Price.............................................................................. 68% Quality of craftsmanship........................................ 59% Warranties and guarantees................................... 26% Ratings/reviews from other owners and users................................................ 16%

Advertising & marketing messages that capture women’s attention The price is easy to find.......................................... 47% They provide proof or details on its quality.......................................................... 47% They provide ratings/reviews from other sources.............................................. 25% They provide comparisons to competitors....................................................... 24% Figures are the percentage of women selecting each option.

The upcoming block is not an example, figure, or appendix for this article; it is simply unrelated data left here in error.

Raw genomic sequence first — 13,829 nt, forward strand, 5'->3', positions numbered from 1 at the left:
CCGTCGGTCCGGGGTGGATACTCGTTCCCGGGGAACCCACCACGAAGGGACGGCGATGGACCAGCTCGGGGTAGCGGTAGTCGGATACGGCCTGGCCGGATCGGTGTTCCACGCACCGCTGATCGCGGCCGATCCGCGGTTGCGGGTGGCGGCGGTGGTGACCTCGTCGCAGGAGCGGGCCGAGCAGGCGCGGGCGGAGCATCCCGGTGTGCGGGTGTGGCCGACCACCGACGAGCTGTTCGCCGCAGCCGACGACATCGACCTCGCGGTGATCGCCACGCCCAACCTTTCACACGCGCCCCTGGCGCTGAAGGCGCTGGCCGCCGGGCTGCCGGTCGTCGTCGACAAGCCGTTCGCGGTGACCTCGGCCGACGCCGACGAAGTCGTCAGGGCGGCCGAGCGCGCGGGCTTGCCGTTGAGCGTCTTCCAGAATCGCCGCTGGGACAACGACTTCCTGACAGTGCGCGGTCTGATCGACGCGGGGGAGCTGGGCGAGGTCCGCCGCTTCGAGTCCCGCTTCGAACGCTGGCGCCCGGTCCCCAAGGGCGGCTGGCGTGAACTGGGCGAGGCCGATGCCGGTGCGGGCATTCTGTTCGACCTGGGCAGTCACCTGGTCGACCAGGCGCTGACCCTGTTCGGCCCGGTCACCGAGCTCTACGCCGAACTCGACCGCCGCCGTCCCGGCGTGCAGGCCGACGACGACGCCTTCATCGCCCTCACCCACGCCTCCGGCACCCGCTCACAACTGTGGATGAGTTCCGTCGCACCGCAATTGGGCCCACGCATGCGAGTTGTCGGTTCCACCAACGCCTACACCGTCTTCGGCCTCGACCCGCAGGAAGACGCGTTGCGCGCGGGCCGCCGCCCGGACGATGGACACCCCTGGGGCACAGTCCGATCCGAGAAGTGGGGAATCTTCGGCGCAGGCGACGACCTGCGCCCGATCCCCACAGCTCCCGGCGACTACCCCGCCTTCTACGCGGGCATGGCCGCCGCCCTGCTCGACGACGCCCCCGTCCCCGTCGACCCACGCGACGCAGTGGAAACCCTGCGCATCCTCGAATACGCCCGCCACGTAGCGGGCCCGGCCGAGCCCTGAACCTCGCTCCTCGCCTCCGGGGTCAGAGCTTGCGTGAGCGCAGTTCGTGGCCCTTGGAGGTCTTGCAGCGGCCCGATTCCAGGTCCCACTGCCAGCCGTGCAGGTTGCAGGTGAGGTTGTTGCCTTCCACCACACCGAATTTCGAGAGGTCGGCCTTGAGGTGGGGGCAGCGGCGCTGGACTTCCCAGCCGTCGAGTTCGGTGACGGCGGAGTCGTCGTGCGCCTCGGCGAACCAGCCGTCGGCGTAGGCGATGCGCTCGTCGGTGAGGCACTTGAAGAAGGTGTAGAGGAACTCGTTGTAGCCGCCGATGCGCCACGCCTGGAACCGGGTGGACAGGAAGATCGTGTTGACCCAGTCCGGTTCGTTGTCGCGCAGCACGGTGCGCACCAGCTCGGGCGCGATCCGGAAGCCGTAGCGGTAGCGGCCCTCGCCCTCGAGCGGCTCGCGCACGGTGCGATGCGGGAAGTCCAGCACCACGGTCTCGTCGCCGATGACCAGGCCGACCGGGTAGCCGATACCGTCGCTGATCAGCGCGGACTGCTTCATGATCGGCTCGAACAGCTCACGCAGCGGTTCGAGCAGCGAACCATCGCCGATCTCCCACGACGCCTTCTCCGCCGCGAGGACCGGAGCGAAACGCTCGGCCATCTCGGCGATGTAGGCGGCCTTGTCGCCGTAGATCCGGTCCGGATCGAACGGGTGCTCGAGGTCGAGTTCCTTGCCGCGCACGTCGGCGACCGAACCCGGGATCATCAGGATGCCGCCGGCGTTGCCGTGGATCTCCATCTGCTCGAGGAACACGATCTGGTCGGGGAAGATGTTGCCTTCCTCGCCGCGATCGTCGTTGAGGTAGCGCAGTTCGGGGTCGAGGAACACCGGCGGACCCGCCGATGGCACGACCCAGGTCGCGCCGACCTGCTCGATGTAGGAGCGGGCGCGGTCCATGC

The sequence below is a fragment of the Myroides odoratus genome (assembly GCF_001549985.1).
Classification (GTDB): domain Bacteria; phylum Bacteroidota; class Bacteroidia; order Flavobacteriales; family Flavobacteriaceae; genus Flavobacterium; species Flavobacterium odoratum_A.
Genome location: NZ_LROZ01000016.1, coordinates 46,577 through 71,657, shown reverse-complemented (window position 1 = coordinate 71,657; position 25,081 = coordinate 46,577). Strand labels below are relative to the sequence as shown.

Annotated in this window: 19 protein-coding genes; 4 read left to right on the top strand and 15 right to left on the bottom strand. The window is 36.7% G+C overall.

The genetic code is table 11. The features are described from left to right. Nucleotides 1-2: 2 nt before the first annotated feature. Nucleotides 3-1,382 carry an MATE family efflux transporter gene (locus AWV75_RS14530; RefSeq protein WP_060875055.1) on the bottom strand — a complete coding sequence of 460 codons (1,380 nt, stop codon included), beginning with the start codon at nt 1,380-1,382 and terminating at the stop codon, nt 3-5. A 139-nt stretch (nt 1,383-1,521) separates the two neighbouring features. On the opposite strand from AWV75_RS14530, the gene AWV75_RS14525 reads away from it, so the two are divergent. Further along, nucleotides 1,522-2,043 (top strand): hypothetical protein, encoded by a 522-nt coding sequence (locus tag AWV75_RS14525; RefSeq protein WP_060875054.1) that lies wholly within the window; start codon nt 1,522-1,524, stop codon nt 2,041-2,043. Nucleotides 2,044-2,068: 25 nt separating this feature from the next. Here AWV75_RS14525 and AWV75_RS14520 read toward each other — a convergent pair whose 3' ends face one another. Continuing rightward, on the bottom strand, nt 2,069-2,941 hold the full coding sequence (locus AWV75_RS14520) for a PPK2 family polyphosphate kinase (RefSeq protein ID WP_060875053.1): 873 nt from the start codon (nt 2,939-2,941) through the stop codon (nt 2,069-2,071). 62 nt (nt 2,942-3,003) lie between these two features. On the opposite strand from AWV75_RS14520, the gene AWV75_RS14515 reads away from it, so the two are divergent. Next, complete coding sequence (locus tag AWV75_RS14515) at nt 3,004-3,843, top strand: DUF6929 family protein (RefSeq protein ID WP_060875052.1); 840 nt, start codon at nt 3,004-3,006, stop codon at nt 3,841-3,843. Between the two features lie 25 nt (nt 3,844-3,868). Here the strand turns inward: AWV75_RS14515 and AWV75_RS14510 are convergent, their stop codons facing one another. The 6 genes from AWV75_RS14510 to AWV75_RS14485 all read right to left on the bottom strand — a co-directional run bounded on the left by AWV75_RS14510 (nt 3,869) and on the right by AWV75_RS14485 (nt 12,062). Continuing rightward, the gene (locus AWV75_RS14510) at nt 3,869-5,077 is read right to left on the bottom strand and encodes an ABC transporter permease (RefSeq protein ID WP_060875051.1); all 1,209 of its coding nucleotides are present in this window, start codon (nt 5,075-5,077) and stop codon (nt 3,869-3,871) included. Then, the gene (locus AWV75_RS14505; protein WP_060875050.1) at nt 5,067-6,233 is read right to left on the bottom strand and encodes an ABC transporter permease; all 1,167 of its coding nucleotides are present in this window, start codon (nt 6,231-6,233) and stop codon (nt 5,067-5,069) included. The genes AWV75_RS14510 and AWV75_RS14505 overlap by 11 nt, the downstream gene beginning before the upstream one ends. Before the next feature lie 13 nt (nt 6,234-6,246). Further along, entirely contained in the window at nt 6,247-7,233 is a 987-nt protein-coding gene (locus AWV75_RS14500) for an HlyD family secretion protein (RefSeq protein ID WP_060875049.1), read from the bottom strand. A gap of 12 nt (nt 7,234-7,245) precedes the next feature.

women & the marketplace

social gathering in the previous six months and 39% had done so inperson at work. By contrast, only 15% had shared information using a social networking site and only 6% has posted an online review or blog in the previous six months.


Pragmatic & practical When it comes to purchasing decisions, today’s American woman is decidedly pragmatic. “In general, her purchase criteria are substantive, practical and value-oriented,” study authors say.

When asked to list the brands they admire in a variety of categories, respondents chose solid, reputable brands over those that are trendier or offer more luxury. Among the most-cited brands of automobiles were Ford, Chevrolet, Toyota and Honda. Old Navy, Kohl’s and Macy’s topped the list when asked about apparel. In other categories, respondents cited Tylenol, Kraft and General Mills. “Her practical marketplace approach also underscores why she admires particular brands. Across virtually every category, ‘good’ and ‘quality’ are the terms she uses most, with price typically close behind,” the report says. “But good quality at a good price (in other words, value) is generally her top consideration.”